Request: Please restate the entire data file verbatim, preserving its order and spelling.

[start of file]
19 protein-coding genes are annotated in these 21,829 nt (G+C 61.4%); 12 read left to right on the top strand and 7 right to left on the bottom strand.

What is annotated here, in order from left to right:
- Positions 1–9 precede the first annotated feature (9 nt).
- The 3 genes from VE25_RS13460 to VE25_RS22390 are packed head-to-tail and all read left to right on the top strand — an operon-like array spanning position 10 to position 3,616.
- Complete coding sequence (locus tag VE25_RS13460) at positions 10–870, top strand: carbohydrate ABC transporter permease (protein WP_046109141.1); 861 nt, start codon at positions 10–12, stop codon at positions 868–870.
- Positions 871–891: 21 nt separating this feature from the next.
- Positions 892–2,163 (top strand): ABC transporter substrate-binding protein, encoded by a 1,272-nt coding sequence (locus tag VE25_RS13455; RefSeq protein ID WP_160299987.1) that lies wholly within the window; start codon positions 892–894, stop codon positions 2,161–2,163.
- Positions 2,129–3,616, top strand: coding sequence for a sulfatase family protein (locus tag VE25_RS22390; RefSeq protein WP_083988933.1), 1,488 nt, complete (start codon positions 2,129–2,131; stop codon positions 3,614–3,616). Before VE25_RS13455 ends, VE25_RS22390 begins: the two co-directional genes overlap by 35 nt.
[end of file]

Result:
19 protein-coding genes are annotated in these 21,829 nt (G+C 61.4%); 12 read left to right on the top strand and 7 right to left on the bottom strand.

What is annotated here, in order from left to right:
- Positions 1–9 precede the first annotated feature (9 nt).
- The 3 genes from VE25_RS13460 to VE25_RS22390 are packed head-to-tail and all read left to right on the top strand — an operon-like array spanning position 10 to position 3,616.
- Complete coding sequence (locus tag VE25_RS13460) at positions 10–870, top strand: carbohydrate ABC transporter permease (protein WP_046109141.1); 861 nt, start codon at positions 10–12, stop codon at positions 868–870.
- Positions 871–891: 21 nt separating this feature from the next.
- Positions 892–2,163 (top strand): ABC transporter substrate-binding protein, encoded by a 1,272-nt coding sequence (locus tag VE25_RS13455; RefSeq protein ID WP_160299987.1) that lies wholly within the window; start codon positions 892–894, stop codon positions 2,161–2,163.
- Positions 2,129–3,616, top strand: coding sequence for a sulfatase family protein (locus tag VE25_RS22390; RefSeq protein WP_083988933.1), 1,488 nt, complete (start codon positions 2,129–2,131; stop codon positions 3,614–3,616). Before VE25_RS13455 ends, VE25_RS22390 begins: the two co-directional genes overlap by 35 nt.